TOKYO: Japanese were voting Sunday in a parliamentary election expected to give Prime Minister Shinzo Abe’s ruling coalition a strong mandate, though initial reports showed turnout to be lackluster.
A victory would give Abe’s Liberal Democratic Party and partner New Komeito control of both chambers of parliament — an elusive goal for the government in recent years. It also may provide the wherewithal for difficult economic reforms and progress on Abe’s a conservative political agenda that could further complicate already testy relations with China and South Korea.
Abe says his top priority is to sustain the economic recovery helped along by aggressive monetary and fiscal stimulus since he took office in late December. In the long run, that will require sweeping changes to boost competitiveness and help cope with Japan’s rapidly graying population and bulging national debt.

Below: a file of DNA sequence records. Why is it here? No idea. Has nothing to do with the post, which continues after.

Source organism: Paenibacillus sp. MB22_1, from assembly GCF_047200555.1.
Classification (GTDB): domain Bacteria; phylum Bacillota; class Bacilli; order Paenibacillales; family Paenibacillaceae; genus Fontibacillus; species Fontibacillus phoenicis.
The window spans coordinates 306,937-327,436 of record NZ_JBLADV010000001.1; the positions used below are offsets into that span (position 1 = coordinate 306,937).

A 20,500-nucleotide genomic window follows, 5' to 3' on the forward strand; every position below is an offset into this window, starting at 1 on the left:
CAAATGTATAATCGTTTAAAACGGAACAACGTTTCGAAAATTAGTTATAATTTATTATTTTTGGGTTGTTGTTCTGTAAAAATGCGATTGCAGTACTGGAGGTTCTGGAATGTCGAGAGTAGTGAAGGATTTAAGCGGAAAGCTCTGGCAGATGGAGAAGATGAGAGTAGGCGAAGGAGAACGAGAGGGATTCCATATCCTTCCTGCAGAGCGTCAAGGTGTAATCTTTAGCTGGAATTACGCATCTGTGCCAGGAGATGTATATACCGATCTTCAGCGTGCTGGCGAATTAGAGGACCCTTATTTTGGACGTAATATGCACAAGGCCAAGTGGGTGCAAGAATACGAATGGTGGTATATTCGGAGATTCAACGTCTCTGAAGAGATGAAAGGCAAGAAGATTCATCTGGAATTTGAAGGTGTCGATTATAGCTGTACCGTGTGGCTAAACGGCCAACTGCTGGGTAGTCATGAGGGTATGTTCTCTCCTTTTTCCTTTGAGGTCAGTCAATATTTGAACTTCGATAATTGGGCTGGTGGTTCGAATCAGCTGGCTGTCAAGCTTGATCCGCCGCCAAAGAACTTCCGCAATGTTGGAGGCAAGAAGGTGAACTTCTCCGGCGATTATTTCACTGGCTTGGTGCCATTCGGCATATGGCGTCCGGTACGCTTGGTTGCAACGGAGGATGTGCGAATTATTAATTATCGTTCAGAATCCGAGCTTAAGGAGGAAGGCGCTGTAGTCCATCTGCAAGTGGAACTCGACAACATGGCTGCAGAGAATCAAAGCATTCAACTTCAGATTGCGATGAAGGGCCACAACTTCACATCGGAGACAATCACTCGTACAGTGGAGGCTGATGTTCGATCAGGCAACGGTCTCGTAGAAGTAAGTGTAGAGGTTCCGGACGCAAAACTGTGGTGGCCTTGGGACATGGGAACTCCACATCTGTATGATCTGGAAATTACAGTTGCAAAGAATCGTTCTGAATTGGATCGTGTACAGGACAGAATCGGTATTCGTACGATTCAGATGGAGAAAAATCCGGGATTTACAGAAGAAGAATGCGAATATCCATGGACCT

“I want them to carry on doing their best as the economy seems to be picking up,” said Naohisa Hayashi, a 35-year-old man who runs his own business.
Despite the potentially huge stakes for the election, early turnout was fitful, local media reported, with the rate of voters casting ballots down several percentage points in most areas.